During the Levy Phase at the outset of each 40 Days period, each player will draw two random Arts of War cards from their deck for either the Event or the Capability. If it is the Levy for the scenario’s first 40 Days, the Teutonic player followed by the Russian player each will draw two Arts of War cards. These cards have to be deployed as Capabilities during this first turn. If the players draw a No Event/No Capability card or drawn a card that names a specific Lord that currently is not Mustered, then the player will not be able to play that Capability and will simply miss out this turn.

If it is the second or any later Levy, the Teutonic then the Russian player each draws and implements two cards’ Events in the order that they draw them. As was the case with the Capabilities, a No Event/No Capability card means you don’t get an Event for that card this turn. There are two different types of these Event cards, including Events that go into effect immediately and cards that the player is instructed to Hold to play when the condition is met.

Shown in the picture below are two of these types of cards. With Bountiful Harvest, the Russian player will get to immediately remove 1 Ravaged marker from one of their areas. This is a very good Event as it takes away 1/2 VP from the Teutonic player. The other shown Event card is one that is to be held onto for the entire turn. This Marsh card may be held when Defending in a non-Winter Battle and it gives a very good ability in that the attacking Teutonic Horse do not get to Strike during the first two rounds of combat. They have effectively become spectators and will allow the defending Rus to get a few attacks in to eliminate other attacking units before the Horse get into the battle.

Nevsky Arts of War Bountiful Harvest Marsh

Let’s take a look at a few key Capability cards for each of the Rus and Teutons.

The Rus Capability cards that you will want to focus on are Archbishopric, Smerdi, Baltic Sea Trade and Black Sea Trade.

Nevsky Rus Cards

Archbishopric is a key capability for the Rus as it gives each of your Mustered Lords one extra Command value. This simply translates to more actions available to each of your Lords and the more you can do the more Victory Points you will score and areas you can protect.

Black Sea Trade and Baltic Sea Trade are very good for the Russians as extra Coin is always good to pay your Lords with. Black Sea Trade is better as it is harder for the Teutons to affect than Baltic Sea Trade.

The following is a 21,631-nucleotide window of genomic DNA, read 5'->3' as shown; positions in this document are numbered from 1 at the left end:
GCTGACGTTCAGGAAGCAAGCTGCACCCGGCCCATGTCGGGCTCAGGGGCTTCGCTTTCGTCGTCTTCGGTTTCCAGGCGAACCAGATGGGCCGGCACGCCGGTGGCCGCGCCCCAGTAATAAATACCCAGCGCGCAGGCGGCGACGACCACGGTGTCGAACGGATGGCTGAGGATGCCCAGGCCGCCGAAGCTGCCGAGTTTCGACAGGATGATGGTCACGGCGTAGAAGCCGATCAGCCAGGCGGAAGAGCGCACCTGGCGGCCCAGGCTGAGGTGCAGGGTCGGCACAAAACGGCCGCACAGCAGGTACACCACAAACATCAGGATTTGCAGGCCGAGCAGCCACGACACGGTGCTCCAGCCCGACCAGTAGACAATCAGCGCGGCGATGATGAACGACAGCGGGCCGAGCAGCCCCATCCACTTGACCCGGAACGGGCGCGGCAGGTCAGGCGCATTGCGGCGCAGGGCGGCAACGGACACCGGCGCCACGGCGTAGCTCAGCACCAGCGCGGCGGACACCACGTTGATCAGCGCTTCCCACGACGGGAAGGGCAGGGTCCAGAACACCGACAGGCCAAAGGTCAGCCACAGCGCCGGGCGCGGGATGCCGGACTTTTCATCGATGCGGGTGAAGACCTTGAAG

Finally, Smerdi gives you access to free disposable troops when you are planning to get into a Battle or to Storm a castle.

Nevsky Teuton Cards

For the Teutons, I would suggest you look for William of Modena, Treaty of Stensby and Balistarii.

William of Modena is very important as it gives you two extra abilities in one. You can get an extra Command for one of your Mustered Lords or you can use it to bring in a Lord without making a successful Fealty roll. Extra actions are always good as mentioned above and if the dice are typically unkind you can make sure to be able to Muster those lower Fealty Lords.

Treaty of Stensby is very important only if you have Mustered Heinrich or Knud & Abel. Both of these Lords have low Command values (Heinrich has a 1 and Knud & Abel) so changing these to 2 and 3 respectively is very important and makes these Lords more important to your strategy.

Finally, Balistarii is a very good combat oriented Capability as it allows your Men-at-Arms to be archers and hit your targets easier by overcoming their armor. There are other combat Capabilities like this but this is my favorite one.

Adding Capabilities during the Muster Phase is extremely important as they give you so much flexibility and added powers. They typically turn your pedestrian forces into real killers and specific Capabilities and Events can change your fate if you plan appropriately. There is that word planning again. It really is a game that you must pay attention each round and understand what you need to do in order to be successful. Once you identify your goal, look for those Arts of War cards that will enhance your ability to accomplish that goal. Then watch as you make progress against your enemy and make him pay for his lack of planning.

In Action Point 4, we will dive into the Campaign Phase taking a look at various units and dive into an example of Battle.

Also, if you are interested, we posted an interview with the designer on the blog and you can read that at the following link: